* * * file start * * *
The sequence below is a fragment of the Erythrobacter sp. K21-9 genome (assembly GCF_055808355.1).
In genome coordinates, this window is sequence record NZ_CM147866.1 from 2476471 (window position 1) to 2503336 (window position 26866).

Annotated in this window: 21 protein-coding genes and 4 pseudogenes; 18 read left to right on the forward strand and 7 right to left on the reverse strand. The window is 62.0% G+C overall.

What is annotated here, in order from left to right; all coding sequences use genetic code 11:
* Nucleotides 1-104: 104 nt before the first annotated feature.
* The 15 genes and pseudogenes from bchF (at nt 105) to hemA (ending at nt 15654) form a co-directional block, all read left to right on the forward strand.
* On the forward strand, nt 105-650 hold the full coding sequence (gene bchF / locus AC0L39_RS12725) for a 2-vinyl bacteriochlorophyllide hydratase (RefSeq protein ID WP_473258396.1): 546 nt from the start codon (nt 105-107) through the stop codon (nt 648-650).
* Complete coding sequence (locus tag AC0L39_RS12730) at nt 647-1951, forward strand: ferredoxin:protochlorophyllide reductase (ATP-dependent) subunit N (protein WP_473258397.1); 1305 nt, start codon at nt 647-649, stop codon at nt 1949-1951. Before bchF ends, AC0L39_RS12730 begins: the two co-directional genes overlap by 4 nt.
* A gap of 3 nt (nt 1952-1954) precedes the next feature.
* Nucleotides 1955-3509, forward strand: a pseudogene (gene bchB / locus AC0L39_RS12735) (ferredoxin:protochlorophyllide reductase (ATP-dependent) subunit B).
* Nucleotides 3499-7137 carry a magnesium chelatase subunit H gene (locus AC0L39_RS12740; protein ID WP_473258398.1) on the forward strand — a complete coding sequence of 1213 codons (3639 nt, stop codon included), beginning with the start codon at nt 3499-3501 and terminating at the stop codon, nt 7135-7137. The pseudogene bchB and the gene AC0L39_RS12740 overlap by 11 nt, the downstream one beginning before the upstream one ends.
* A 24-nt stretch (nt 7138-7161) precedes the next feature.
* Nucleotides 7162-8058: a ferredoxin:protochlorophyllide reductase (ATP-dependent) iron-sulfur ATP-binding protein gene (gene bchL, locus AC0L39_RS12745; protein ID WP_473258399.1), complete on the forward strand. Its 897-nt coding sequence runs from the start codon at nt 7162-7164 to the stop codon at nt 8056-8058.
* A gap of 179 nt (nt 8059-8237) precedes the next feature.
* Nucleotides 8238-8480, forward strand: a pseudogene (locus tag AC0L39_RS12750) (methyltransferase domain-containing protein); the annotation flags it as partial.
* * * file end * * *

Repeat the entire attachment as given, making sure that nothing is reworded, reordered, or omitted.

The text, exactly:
The sequence below is a fragment of the Erythrobacter sp. K21-9 genome (assembly GCF_055808355.1).
In genome coordinates, this window is sequence record NZ_CM147866.1 from 2476471 (window position 1) to 2503336 (window position 26866).

Annotated in this window: 21 protein-coding genes and 4 pseudogenes; 18 read left to right on the forward strand and 7 right to left on the reverse strand. The window is 62.0% G+C overall.

What is annotated here, in order from left to right; all coding sequences use genetic code 11:
* Nucleotides 1-104: 104 nt before the first annotated feature.
* The 15 genes and pseudogenes from bchF (at nt 105) to hemA (ending at nt 15654) form a co-directional block, all read left to right on the forward strand.
* On the forward strand, nt 105-650 hold the full coding sequence (gene bchF / locus AC0L39_RS12725) for a 2-vinyl bacteriochlorophyllide hydratase (RefSeq protein ID WP_473258396.1): 546 nt from the start codon (nt 105-107) through the stop codon (nt 648-650).
* Complete coding sequence (locus tag AC0L39_RS12730) at nt 647-1951, forward strand: ferredoxin:protochlorophyllide reductase (ATP-dependent) subunit N (protein WP_473258397.1); 1305 nt, start codon at nt 647-649, stop codon at nt 1949-1951. Before bchF ends, AC0L39_RS12730 begins: the two co-directional genes overlap by 4 nt.
* A gap of 3 nt (nt 1952-1954) precedes the next feature.
* Nucleotides 1955-3509, forward strand: a pseudogene (gene bchB / locus AC0L39_RS12735) (ferredoxin:protochlorophyllide reductase (ATP-dependent) subunit B).
* Nucleotides 3499-7137 carry a magnesium chelatase subunit H gene (locus AC0L39_RS12740; protein ID WP_473258398.1) on the forward strand — a complete coding sequence of 1213 codons (3639 nt, stop codon included), beginning with the start codon at nt 3499-3501 and terminating at the stop codon, nt 7135-7137. The pseudogene bchB and the gene AC0L39_RS12740 overlap by 11 nt, the downstream one beginning before the upstream one ends.
* A 24-nt stretch (nt 7138-7161) precedes the next feature.
* Nucleotides 7162-8058: a ferredoxin:protochlorophyllide reductase (ATP-dependent) iron-sulfur ATP-binding protein gene (gene bchL, locus AC0L39_RS12745; protein ID WP_473258399.1), complete on the forward strand. Its 897-nt coding sequence runs from the start codon at nt 7162-7164 to the stop codon at nt 8056-8058.
* A gap of 179 nt (nt 8059-8237) precedes the next feature.
* Nucleotides 8238-8480, forward strand: a pseudogene (locus tag AC0L39_RS12750) (methyltransferase domain-containing protein); the annotation flags it as partial.